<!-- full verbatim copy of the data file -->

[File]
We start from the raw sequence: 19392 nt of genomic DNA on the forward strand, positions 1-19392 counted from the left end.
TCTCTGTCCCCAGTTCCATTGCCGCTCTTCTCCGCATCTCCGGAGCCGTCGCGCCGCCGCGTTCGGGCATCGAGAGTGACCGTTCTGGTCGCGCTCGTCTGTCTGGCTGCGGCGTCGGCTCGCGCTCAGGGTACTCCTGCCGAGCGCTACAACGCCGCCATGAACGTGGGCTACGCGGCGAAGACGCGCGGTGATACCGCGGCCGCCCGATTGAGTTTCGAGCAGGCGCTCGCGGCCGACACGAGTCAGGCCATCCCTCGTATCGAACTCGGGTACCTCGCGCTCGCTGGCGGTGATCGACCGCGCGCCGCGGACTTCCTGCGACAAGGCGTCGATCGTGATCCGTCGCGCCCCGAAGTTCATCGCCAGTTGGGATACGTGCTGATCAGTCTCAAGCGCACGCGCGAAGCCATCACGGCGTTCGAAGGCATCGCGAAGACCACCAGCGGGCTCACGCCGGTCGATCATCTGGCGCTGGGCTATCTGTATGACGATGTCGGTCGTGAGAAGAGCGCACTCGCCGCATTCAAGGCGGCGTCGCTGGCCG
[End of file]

We start from the raw sequence: 19392 nt of genomic DNA on the forward strand, positions 1-19392 counted from the left end.
TCTCTGTCCCCAGTTCCATTGCCGCTCTTCTCCGCATCTCCGGAGCCGTCGCGCCGCCGCGTTCGGGCATCGAGAGTGACCGTTCTGGTCGCGCTCGTCTGTCTGGCTGCGGCGTCGGCTCGCGCTCAGGGTACTCCTGCCGAGCGCTACAACGCCGCCATGAACGTGGGCTACGCGGCGAAGACGCGCGGTGATACCGCGGCCGCCCGATTGAGTTTCGAGCAGGCGCTCGCGGCCGACACGAGTCAGGCCATCCCTCGTATCGAACTCGGGTACCTCGCGCTCGCTGGCGGTGATCGACCGCGCGCCGCGGACTTCCTGCGACAAGGCGTCGATCGTGATCCGTCGCGCCCCGAAGTTCATCGCCAGTTGGGATACGTGCTGATCAGTCTCAAGCGCACGCGCGAAGCCATCACGGCGTTCGAAGGCATCGCGAAGACCACCAGCGGGCTCACGCCGGTCGATCATCTGGCGCTGGGCTATCTGTATGACGATGTCGGTCGTGAGAAGAGCGCACTCGCCGCATTCAAGGCGGCGTCGCTGGCCG